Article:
Extraction of oil and gas from shale formations really only got going in earnest in a few places in the second part of the last decade. Producers talk in their earnings calls about well productivity and what they're doing to improve it and, in some shale formations that were drilled a little earlier and have been exploited a lot more thoroughly than the Marcellus, analysts find that productivity is starting to decline.
But the Marcellus is young and productivity is still climbing.
Average production per well per month eked up from about 33,300 mcf in 2008 to 33,400 in 2009 and then leapt to 44,300 in 2010 and 57,300 in 2011. Through the latter part of 2011, it hovered around 60,000 mcf/well/month.
That measure aggregates older wells in decline with newer wells at or near their peak production, so it reflects the rate at which new wells are brought online as much as it reflects improvements in operator technology and skill.
But it also reflects the state of productivity of the reserves in general: Good well locations are still available.
How about a measure of productivity that does show growth in operator technology and skill — say, the first 12 months of production for each well, plotted over time?
Rejecting wells for which any of the first 12 months of production is reported as 0 — probably erroneously — leaves 91 wells that appear to have a good first year of data.
It's a small dataset with a lot of gaps and variability, but average productivity of the first 12 months can nevertheless be seen to have risen: from about 350,000 mcf for wells started within a year of that first December 2007 well to nearly 700,000 mcf for those started in 2011.
People also talk about decline: How fast does production taper off, and how much will the wells ultimately produce?
The production reports to DEP aren't detailed enough or of high enough quality to address those technical questions.
But not to dodge the question entirely, here's some context.
With about two and a half years of experience, Antero has estimated its average Marcellus "estimated ultimate recovery" or EUR at 9.9 billion cubic feet per well, with about 1.5 billion bcf extracted in the first year.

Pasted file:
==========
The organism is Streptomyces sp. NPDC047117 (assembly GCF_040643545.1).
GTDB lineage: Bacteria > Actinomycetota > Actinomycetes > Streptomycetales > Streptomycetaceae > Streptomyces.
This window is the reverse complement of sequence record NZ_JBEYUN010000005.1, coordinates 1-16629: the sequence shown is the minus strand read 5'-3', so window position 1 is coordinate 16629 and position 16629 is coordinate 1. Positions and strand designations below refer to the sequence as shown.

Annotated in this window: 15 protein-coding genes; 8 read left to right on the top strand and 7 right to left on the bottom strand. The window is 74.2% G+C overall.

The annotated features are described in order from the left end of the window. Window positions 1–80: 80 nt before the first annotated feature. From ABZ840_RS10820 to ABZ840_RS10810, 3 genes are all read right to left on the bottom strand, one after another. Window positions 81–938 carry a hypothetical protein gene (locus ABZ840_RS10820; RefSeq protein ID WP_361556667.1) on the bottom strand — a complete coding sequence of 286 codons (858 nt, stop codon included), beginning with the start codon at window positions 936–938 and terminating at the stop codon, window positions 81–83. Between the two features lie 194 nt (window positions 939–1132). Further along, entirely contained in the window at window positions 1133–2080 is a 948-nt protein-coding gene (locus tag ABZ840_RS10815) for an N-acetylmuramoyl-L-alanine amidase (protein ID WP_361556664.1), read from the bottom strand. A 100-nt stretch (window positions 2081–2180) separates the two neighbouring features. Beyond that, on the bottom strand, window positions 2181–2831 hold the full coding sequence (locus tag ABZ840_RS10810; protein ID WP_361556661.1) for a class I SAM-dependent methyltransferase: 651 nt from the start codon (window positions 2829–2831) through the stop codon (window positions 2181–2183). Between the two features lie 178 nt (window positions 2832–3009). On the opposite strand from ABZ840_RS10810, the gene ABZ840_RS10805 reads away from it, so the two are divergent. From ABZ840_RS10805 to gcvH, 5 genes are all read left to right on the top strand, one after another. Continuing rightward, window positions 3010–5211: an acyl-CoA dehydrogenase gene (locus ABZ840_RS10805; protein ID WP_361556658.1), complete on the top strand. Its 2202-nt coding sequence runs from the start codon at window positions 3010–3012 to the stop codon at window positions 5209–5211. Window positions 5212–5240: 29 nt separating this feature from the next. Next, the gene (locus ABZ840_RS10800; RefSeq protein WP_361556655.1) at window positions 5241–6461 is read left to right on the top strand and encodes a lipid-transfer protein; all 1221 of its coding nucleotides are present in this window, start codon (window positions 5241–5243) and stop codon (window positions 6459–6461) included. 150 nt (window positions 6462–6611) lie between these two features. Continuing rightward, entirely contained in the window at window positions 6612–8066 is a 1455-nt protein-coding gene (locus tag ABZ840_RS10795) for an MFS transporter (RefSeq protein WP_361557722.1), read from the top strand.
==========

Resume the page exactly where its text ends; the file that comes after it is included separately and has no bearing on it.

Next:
The most productive well in the state so far, an Antero well, produced 3,000,000 mcf from December 2009 through December 2011 — that's 3 bcf, or nearly a third of Antero's average EUR.
Even though this dataset isn't perfect, with more wells producing and more data reported, it will be possible to see more patterns.
Smith makes a plea to gas producers, some of which submit their production data electronically and others on paper.
"We have more people working than we've ever had," he said. "The electronic versions are all entered within a couple months. And we understand that there are mom and pop operations that don't have access to that technology. But when we get a big company submitting 3,000 pieces of paper …" he trailed off, then summarized, "the Office of Oil and Gas would appreciate all the data being submitted electronically."
Data for 2012 production probably won't be available until about this time next year.
Horizontally drilled Marcellus wells in West Virginia:
- Most productive well-month ever: Antero Resources Appalachian Corp., Willis L. Mathey property, Harrison County, April 2011, 413,129 mcf
- Most productive well cumulatively: Also Antero, also Harrison County, Kimberly A. Male property, with nearly 3,000,000 mcf from December 2009 through December 2011
- Most productive operator through 2011: Chesapeake Appalachia, 84 million mcf
- Total number of wells producing in 2011: 282
- Total number of companies producing in 2011: 21
- Cumulative West Virginia production through 2011: 201,430,837 mcf